How Much Does Childcare Cost? How to Split the Costs After a Divorce

How Much Does Childcare Cost? How to Split the Costs After a Divorce 1

Divorce is difficult. The emotional toll alone can send a person into a deep, dark depression. Unfortunately, it’s not just the emotional toll that needs to be dealt with; there are also a number of practical matters to handle.

This is doubly true if you have kids. Splitting childcare costs after a divorce can be a contentious and stress-filled issue. Nonetheless, it’s an issue that needs to be solved.

Are you facing this issue presently? Need an answer to “how much does childcare cost after a divorce?” Then read on.

Here’s how to pay for childcare after you and your spouse have split up.

How Much Does Childcare Cost?

First and foremost, let’s discuss just how much childcare costs. This figure can vary based on a number of factors. However, there are averages available.

In the United States, the average cost of full-time childcare is approximately $16,000 a year per child. That means that, per child, parents are paying a little over $1,000 a month.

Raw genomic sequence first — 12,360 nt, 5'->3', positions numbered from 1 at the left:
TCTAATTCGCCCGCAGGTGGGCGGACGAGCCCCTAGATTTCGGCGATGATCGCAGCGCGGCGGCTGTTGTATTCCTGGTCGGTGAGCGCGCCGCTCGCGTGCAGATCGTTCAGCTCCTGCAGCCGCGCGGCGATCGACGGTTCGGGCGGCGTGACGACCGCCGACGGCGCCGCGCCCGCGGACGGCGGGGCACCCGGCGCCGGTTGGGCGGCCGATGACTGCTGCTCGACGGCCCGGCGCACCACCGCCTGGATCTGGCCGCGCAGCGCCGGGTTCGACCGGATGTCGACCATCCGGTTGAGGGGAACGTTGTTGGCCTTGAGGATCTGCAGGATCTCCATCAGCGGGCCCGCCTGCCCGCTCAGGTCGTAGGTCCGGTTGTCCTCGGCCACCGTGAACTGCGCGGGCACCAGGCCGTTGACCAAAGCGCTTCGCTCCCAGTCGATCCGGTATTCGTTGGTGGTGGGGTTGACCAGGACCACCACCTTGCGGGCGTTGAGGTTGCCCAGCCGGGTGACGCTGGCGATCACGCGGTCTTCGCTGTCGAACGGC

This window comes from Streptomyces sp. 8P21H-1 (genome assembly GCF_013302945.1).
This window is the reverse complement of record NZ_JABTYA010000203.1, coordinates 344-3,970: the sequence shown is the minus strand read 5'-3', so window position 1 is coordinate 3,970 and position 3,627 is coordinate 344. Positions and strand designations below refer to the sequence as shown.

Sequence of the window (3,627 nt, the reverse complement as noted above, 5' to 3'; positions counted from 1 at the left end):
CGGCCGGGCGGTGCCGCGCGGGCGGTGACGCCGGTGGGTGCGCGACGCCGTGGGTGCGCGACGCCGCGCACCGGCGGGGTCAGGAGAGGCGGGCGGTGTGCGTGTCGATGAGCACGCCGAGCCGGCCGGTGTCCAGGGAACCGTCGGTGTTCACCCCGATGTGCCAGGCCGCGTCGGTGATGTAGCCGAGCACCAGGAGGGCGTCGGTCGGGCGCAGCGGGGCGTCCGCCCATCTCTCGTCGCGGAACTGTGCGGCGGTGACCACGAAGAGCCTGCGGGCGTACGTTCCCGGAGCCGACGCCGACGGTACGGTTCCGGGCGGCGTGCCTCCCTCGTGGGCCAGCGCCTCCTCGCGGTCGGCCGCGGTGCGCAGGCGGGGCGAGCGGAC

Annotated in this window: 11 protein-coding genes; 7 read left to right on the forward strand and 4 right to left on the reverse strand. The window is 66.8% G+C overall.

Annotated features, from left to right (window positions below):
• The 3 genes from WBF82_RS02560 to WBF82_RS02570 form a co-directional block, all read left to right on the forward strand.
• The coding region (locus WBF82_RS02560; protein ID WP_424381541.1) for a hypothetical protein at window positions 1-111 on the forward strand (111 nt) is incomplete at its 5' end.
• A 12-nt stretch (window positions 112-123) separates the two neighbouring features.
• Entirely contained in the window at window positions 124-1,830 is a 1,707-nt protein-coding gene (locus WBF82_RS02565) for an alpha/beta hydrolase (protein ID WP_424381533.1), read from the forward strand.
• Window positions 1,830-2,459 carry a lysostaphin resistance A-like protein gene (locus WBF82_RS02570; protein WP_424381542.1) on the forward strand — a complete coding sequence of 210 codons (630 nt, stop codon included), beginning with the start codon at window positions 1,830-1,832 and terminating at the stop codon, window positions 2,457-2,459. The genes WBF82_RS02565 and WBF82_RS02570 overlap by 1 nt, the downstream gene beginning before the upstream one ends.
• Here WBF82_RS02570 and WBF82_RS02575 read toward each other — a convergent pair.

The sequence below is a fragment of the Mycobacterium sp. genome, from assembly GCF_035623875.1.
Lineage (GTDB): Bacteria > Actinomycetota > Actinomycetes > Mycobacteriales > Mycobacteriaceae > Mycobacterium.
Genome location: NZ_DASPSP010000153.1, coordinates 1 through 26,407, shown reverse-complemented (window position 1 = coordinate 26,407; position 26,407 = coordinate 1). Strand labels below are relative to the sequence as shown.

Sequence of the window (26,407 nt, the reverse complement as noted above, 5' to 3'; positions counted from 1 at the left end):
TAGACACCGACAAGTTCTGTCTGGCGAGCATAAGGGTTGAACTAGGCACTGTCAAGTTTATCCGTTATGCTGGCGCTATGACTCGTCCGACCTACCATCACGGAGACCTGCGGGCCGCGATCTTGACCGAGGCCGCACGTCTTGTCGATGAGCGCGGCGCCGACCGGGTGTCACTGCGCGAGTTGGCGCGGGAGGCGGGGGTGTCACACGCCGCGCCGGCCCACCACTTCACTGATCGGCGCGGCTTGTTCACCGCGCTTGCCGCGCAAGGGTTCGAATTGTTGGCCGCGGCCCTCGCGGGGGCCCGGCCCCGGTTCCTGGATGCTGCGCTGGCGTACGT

Note, there is some give and take here. In low-cost-of-living areas, costs can be quite a bit lower. But in high-cost-of-living areas, costs can actually be much higher.

In any case, you need to spend a large portion of your paycheck in order to pay for childcare services. So, as you might expect, this can be a hot-button issue during divorce proceedings.

How Are Childcare Costs Split Between Divorced Parents?

Generally speaking, childcare costs are split 50/50 between divorced parents. In some cases, this is commanded through a child support order; in other cases, it’s decided voluntarily.

If it is commanded through a child support order, it’s taken out of the money that needs to be paid anyway. So, in other words, the non-custodial parent would send the child support money, and the custodial parent would use a portion of it to help pay for daycare.

Note, though, that this isn’t always the case. There are cases in which a single parent decides to pay all of the childcare costs. There are also cases in which one parent pays more of the costs than the other parent.

There’s also the chance of a paternity attorney getting involved, in which case, all sorts of scenarios could pop up.

In the end, it comes down to agreements that were made between you and your ex-spouse or decisions that were made by the family court. In other words, results vary.

Discussing the Splitting of Childcare Costs After a Divorce

Discussions about money prior to a divorce can be testy, to say the least. But they need to be had. Here are some tips for approaching them.

Be Civil